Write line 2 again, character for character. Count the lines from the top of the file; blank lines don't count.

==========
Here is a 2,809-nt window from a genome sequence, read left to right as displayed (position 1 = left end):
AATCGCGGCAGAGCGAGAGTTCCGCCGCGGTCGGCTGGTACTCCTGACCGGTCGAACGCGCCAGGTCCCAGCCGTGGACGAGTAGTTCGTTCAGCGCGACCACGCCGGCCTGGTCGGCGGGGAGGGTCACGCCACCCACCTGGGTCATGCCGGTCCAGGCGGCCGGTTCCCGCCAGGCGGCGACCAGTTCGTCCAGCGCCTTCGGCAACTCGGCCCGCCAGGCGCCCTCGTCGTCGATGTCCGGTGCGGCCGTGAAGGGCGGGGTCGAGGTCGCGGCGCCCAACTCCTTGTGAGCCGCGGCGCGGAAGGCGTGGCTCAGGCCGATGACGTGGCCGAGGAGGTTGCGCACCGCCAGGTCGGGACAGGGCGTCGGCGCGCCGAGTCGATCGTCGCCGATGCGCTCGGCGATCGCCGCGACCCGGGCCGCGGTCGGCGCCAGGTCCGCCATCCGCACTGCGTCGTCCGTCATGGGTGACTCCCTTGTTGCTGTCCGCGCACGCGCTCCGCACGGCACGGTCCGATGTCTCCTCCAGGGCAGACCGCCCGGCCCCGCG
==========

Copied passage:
AATCGCGGCAGAGCGAGAGTTCCGCCGCGGTCGGCTGGTACTCCTGACCGGTCGAACGCGCCAGGTCCCAGCCGTGGACGAGTAGTTCGTTCAGCGCGACCACGCCGGCCTGGTCGGCGGGGAGGGTCACGCCACCCACCTGGGTCATGCCGGTCCAGGCGGCCGGTTCCCGCCAGGCGGCGACCAGTTCGTCCAGCGCCTTCGGCAACTCGGCCCGCCAGGCGCCCTCGTCGTCGATGTCCGGTGCGGCCGTGAAGGGCGGGGTCGAGGTCGCGGCGCCCAACTCCTTGTGAGCCGCGGCGCGGAAGGCGTGGCTCAGGCCGATGACGTGGCCGAGGAGGTTGCGCACCGCCAGGTCGGGACAGGGCGTCGGCGCGCCGAGTCGATCGTCGCCGATGCGCTCGGCGATCGCCGCGACCCGGGCCGCGGTCGGCGCCAGGTCCGCCATCCGCACTGCGTCGTCCGTCATGGGTGACTCCCTTGTTGCTGTCCGCGCACGCGCTCCGCACGGCACGGTCCGATGTCTCCTCCAGGGCAGACCGCCCGGCCCCGCG